her under the will cannot become an absolute estate under the provisions  of
the Hindu Succession Act.  It was a decision rendered  by  three  Judges  of
Supreme Court.   This  decision  was  not  referred  to  in  the  subsequent
decision of the year 1977 referred to above.  The decision of the year  1977
was also rendered by three judges of the Supreme  Court.   When  the  latter
decision  of the Supreme Court is in all fours with the facts  in  the  case
on hand, the former decision of the Supreme Court of the  year  1977  cannot
be applied to the facts of the present case.

27.   In Smt. Culwant Kaur vs. Mohinder Singh  (A.I.R.  1987  SC  2251)  the
provisions of Section 14(1) of the Act were applied because it  was  a  case
where the Hindu female was put in possession of the  property  expressly  in
pursuance to and in recognition of the maintenance in  her.   Similarly,  in
the decision reported in Gurdip Singh vs. Amar Singh (1991 (1)  L.W.15)  the
Supreme Court applied the provisions  of Section 14(1) of the Act where  the
wife acquired property by way of gift from her husband  explicitly  in  lieu
of maintenance. In Bai Vajia vs. Thakorbhai Chelabhai (A.I.R. 1979  SC  993)
also the Hindu widow obtained possession  of  the  property  in  default  of
payment  of  maintenance  to  her.   So,  the  Supreme  Court  applied   the
provisions of Section 14(1) of the Act to that case.”



10.   On the basis of the ratio  decided  by  this  Court  in  the  decision
quoted hereinabove and also other decisions of the  High  Court,  the  trial
court held that the life estate of Veeraghavamma under Exhibit A-2 will  not
become enlarge into  absolute  estate  under  Section  14(1)  of  the  Hindu
Succession  Act  and  did  not  extinguish  vested  remainders  interest  of
Narasimha Rao in the suit property.



11.   In appeal, the High Court, after discussing the ratio decided by  this
Court in the decisions noted by the trial court and also other decisions  of
this Court, reversed the finding of the trial court and held that  the  case
falls under Section 14(1) of the Act and Veeraghavamma became  the  absolute
owner of the suit property and she had every  right  to  bequeath  the  said
property in favour of the first defendant P. Subba Rao  under  Exhibits  B-1
and B-2.  The High Court held that:-

 “In view  of  the  aforesaid  authoritative  judgment  of  Hon'ble  Justice
Jagannadha Rao following several judgments of the Apex Court, I  am  of  the
opinion that the reasoning given by the trial Court, that  as  there  is  no
specific wording in the instrument Ex.A2 that life estate has been given  in
lieu of a pre-existing right or right of maintenance the same do not  become
enlarged into absolute estate, is not relevant and is quite contrary to  the
aforesaid judgment.

Merely  because  Veeraraghavamma  was  appointed  as  the  guardian  of   P.
Narasimha Rao  -  vendor  of  the  plaintiff  it  could  not  be  said  that
Veeraraghavamma had  no  pre-existing  right  or  right  of  maintenance  in
respect of the property in which a limited interest had been created in  her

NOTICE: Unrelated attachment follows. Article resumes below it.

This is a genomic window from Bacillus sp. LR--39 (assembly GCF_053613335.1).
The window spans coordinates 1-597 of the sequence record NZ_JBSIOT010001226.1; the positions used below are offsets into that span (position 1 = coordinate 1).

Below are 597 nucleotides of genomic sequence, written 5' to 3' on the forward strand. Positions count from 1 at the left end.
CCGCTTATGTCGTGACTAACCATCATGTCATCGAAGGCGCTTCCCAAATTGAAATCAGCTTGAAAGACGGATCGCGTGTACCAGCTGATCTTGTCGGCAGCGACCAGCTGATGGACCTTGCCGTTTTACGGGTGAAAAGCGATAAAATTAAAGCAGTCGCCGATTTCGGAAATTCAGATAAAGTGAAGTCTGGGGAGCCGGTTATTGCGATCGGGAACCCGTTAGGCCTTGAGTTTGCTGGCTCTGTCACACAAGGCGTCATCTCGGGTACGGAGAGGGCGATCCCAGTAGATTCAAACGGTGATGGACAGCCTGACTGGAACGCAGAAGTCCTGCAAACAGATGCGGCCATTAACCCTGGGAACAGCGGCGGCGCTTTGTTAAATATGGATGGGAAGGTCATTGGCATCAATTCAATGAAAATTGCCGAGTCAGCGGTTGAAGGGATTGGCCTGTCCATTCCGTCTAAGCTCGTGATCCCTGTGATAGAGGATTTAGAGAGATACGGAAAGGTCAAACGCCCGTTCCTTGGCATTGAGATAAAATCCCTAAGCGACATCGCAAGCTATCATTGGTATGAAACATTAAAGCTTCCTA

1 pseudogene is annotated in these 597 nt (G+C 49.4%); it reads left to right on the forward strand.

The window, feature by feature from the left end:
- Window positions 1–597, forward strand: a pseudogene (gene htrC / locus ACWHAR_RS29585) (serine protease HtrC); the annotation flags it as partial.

favour.  As the vendor of plaintiff was also having  properties  other  than
the  property  in  question,  after  the  death  of  his   natural   father,
Veeraraghavamma was  appointed  as  his  guardian.   Immediately  after  the
vendor of the plaintiff attained majority the  guardianship  was  discharged
and  he  used  to  manage  his  own   movable   and   immovable   properties
individually.  It cannot be said that for the first  time  the  life  estate
has  been  created  under  Ex.A2  Will  in  favour  of  Veeraraghavamma,  as
undoubtedly, she was having a pre-existing right to  be  maintained  by  her
husband, therefore, it is the duty of her husband  to  maintain  her  during
her lifetime.  Though no specific words have been mentioned  in  Ex.A2  that
in lieu of maintenance the life  estate  has  been  created,  under  Section
14(1) in whatever form a limited interest is created in favour  of  a  Hindu
female, who is having  a  pre-existing  right  of  maintenance,  it  becomes
absolute right after 1956 Act came into force.

As Veeraraghavamma became absolute owner by virtue of Section 14(1)  of  the
Act she had right to bequeath the said  property  in  favour  of  the  first
defendant under Exs.B1 and B2.  Therefore, as the  vested  remainder  of  P.
Narasimha Rao got nullified, he had no right or authority to sell  the  said
property under Ex.A1 sale deed in favour of the plaintiff.  As  the  limited
interest of Veeraraghavamma blossomed into absolute right,  bequeathing  the
said property in favour of the first defendant under Exs.B1 and B2 is  legal
and valid. In view of the aforesaid facts and circumstances of the  case,  I
am of the opinion that the limited interest to  enjoy  the  property  during
the  lifetime  of  Veeraraghavamma  blossomed  into  an  absolute  right  in
accordance with Section 14(1), after the Hindu  Succession  Act,  1956  came
into force and the vested remainder created in favour of the vendor  of  the
plaintiff is nullified.”



12.   Mr. K.V.  Viswanathan,  learned  senior  advocate  appearing  for  the
appellant, confined his argument to the question of law as  to  whether  the
High Court erred in law in holding that Section 14(1) of  the  Act  will  be